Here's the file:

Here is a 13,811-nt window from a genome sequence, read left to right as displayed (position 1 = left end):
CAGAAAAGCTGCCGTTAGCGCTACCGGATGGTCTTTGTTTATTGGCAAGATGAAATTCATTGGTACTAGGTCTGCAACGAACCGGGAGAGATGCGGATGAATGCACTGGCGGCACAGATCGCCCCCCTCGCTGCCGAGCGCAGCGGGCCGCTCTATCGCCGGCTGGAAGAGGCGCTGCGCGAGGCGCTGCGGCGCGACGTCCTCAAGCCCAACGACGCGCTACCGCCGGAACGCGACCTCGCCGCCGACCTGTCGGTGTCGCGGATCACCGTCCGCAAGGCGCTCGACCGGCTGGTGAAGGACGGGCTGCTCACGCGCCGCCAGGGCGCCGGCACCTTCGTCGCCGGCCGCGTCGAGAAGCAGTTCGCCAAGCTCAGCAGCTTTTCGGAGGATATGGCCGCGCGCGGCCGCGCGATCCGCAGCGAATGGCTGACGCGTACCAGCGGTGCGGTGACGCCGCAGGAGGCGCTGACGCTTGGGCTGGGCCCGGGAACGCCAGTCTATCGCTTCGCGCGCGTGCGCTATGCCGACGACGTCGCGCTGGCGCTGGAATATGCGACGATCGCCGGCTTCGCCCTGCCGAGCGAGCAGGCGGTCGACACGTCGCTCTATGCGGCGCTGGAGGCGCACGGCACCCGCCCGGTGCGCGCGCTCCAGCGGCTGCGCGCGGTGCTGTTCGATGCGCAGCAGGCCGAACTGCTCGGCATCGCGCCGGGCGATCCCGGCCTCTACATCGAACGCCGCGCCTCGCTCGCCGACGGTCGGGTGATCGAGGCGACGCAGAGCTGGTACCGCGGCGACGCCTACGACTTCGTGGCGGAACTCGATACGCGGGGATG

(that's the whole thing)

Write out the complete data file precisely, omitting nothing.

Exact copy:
Here is a 13,811-nt window from a genome sequence, read left to right as displayed (position 1 = left end):
CAGAAAAGCTGCCGTTAGCGCTACCGGATGGTCTTTGTTTATTGGCAAGATGAAATTCATTGGTACTAGGTCTGCAACGAACCGGGAGAGATGCGGATGAATGCACTGGCGGCACAGATCGCCCCCCTCGCTGCCGAGCGCAGCGGGCCGCTCTATCGCCGGCTGGAAGAGGCGCTGCGCGAGGCGCTGCGGCGCGACGTCCTCAAGCCCAACGACGCGCTACCGCCGGAACGCGACCTCGCCGCCGACCTGTCGGTGTCGCGGATCACCGTCCGCAAGGCGCTCGACCGGCTGGTGAAGGACGGGCTGCTCACGCGCCGCCAGGGCGCCGGCACCTTCGTCGCCGGCCGCGTCGAGAAGCAGTTCGCCAAGCTCAGCAGCTTTTCGGAGGATATGGCCGCGCGCGGCCGCGCGATCCGCAGCGAATGGCTGACGCGTACCAGCGGTGCGGTGACGCCGCAGGAGGCGCTGACGCTTGGGCTGGGCCCGGGAACGCCAGTCTATCGCTTCGCGCGCGTGCGCTATGCCGACGACGTCGCGCTGGCGCTGGAATATGCGACGATCGCCGGCTTCGCCCTGCCGAGCGAGCAGGCGGTCGACACGTCGCTCTATGCGGCGCTGGAGGCGCACGGCACCCGCCCGGTGCGCGCGCTCCAGCGGCTGCGCGCGGTGCTGTTCGATGCGCAGCAGGCCGAACTGCTCGGCATCGCGCCGGGCGATCCCGGCCTCTACATCGAACGCCGCGCCTCGCTCGCCGACGGTCGGGTGATCGAGGCGACGCAGAGCTGGTACCGCGGCGACGCCTACGACTTCGTGGCGGAACTCGATACGCGGGGATG